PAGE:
I can hardly wait to see your full story put together in book form. As it is, I get confused as to the time line. Your vision of your characters is so clear that it is hard not to think of them as real living people. BR/BR/What makes editors think that women would not be interested in a book about male characters? Do they think that we have no empathy with our husbands, sons (especially sons, in my case), or fathers? Or male friends with whom we are not romantically involved?BR/BR/Keep your vision alive and your words coming!


    June 29, 2008 4:29 pm

    Stick to your vision, you’ll meet one agent that buys into it. I can’t wait to read about Trevor.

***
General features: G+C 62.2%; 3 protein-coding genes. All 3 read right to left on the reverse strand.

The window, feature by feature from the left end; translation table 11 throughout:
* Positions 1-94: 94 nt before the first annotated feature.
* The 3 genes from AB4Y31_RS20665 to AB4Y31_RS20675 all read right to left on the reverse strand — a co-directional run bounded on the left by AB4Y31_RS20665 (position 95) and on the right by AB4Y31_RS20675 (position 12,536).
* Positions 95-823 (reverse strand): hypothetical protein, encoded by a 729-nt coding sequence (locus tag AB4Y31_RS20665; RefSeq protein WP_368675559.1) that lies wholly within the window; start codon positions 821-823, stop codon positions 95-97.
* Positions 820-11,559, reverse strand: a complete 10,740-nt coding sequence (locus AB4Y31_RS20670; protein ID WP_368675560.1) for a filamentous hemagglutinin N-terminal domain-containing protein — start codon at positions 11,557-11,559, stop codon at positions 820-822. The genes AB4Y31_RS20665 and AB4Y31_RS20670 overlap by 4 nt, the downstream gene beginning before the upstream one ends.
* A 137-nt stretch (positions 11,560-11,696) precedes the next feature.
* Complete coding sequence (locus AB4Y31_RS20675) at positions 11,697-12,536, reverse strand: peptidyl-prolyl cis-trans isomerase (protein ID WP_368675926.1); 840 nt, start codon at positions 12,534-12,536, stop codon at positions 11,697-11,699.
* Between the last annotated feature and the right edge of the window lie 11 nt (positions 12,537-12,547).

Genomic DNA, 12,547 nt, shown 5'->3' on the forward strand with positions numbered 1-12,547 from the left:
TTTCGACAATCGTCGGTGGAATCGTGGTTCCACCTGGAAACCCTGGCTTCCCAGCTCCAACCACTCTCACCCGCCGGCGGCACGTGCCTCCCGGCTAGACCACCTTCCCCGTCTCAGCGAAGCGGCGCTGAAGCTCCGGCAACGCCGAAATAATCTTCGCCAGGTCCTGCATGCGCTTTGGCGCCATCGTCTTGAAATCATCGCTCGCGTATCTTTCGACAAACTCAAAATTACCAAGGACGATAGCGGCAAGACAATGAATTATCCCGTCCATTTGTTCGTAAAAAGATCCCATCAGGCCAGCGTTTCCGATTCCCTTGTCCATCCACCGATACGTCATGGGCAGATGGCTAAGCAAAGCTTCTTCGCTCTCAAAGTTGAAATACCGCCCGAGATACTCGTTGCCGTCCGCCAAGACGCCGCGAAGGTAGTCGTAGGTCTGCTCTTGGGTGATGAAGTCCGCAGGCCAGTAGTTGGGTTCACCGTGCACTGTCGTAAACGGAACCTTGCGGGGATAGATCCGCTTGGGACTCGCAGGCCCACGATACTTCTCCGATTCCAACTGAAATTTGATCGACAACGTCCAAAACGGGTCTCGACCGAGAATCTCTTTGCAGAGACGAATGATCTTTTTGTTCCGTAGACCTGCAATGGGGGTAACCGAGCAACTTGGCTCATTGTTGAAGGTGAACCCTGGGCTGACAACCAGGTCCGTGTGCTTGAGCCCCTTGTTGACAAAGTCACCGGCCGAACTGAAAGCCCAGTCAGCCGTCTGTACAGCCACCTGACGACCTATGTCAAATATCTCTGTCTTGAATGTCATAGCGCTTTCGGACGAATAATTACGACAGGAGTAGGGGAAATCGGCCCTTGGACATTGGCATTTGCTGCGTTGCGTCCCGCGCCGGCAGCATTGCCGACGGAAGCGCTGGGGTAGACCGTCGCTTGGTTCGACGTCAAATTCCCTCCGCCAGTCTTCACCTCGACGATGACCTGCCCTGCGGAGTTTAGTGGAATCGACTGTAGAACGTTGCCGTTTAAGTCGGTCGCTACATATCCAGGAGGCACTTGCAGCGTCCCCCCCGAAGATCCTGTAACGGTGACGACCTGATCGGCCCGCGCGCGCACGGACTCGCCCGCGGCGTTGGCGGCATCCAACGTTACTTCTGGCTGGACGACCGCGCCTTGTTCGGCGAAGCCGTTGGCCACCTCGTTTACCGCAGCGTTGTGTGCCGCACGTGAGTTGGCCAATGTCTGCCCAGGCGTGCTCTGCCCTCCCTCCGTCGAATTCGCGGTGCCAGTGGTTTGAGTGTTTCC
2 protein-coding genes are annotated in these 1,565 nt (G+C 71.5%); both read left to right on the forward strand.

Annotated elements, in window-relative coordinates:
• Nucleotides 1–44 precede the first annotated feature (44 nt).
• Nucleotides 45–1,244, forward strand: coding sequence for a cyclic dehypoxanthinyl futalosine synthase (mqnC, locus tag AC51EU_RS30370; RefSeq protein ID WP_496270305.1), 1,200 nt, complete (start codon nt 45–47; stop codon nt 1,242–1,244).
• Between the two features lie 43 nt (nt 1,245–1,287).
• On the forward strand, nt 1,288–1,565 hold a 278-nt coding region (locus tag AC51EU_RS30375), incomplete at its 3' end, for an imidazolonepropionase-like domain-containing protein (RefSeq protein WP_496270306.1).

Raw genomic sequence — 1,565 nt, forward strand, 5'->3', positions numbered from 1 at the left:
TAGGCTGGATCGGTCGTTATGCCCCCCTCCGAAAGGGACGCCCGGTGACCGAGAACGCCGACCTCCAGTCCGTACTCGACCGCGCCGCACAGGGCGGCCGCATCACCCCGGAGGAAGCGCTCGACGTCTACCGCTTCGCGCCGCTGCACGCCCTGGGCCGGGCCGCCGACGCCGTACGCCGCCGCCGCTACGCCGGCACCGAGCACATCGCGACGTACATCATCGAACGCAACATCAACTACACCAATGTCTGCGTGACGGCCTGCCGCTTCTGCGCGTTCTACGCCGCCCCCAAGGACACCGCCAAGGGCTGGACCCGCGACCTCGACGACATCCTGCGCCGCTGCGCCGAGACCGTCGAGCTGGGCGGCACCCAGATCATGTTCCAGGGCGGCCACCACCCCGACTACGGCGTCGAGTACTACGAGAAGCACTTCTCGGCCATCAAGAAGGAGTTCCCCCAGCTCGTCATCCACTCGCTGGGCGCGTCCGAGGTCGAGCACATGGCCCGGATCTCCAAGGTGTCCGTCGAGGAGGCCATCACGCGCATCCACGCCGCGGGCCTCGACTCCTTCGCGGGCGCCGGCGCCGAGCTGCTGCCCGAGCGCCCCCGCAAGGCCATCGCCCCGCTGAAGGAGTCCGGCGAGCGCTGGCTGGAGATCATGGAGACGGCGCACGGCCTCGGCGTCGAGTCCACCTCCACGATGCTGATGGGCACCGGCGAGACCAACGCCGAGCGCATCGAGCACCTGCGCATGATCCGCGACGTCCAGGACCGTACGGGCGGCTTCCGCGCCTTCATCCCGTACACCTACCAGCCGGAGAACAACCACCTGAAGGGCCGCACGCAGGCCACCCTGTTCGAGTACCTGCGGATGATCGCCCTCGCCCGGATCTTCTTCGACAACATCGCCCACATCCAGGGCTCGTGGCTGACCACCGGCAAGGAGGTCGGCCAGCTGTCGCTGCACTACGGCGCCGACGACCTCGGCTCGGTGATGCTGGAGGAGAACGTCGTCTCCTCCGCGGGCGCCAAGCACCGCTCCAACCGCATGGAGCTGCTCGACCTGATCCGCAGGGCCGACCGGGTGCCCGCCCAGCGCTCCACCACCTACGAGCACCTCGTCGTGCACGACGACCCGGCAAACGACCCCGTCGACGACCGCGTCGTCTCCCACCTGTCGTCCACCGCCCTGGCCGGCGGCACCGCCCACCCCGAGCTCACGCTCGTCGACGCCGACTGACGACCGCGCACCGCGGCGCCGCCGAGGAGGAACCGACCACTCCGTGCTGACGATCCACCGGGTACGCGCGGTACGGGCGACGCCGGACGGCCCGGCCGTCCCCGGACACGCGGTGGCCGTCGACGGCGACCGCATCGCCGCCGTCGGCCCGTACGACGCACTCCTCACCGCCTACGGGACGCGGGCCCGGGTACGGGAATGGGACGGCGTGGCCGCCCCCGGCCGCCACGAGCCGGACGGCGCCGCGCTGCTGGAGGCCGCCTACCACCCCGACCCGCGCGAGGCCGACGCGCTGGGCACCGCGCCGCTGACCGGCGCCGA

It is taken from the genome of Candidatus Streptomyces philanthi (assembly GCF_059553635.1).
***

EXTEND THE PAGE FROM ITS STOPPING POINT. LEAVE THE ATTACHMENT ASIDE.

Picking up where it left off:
9. danni

    June 29, 2008 4:34 pm

    what a crock!!! — i’m inclined to think that the rejection comments you’ve gotten are sprung from either laziness or a feeling of being threatened on the part of the stupids that are just devoid of vision themselves — everything you put out is great and a reader could get right into this story in a heartbeat, no two ways about it!!! — sometimes life is ugly and you’re making it into art, so keep fighting the good fight — love your stuff!!!!!

  10. texasblu

    June 29, 2008 6:58 pm

    Aren’t publishers a crock? Ive been thinking of selfpublishing my children’s book, but not sure how to market a self published book like that…BR/BR/We all like Trevor… women would love Trevor’s Song. Keep sending it – somewhere someone has a brain and will publish it!

  11. Natalie Jane

    June 29, 2008 8:27 pm

    Hum. Your blog may be addictive.

  12. Wylie Kinson

    June 29, 2008 8:49 pm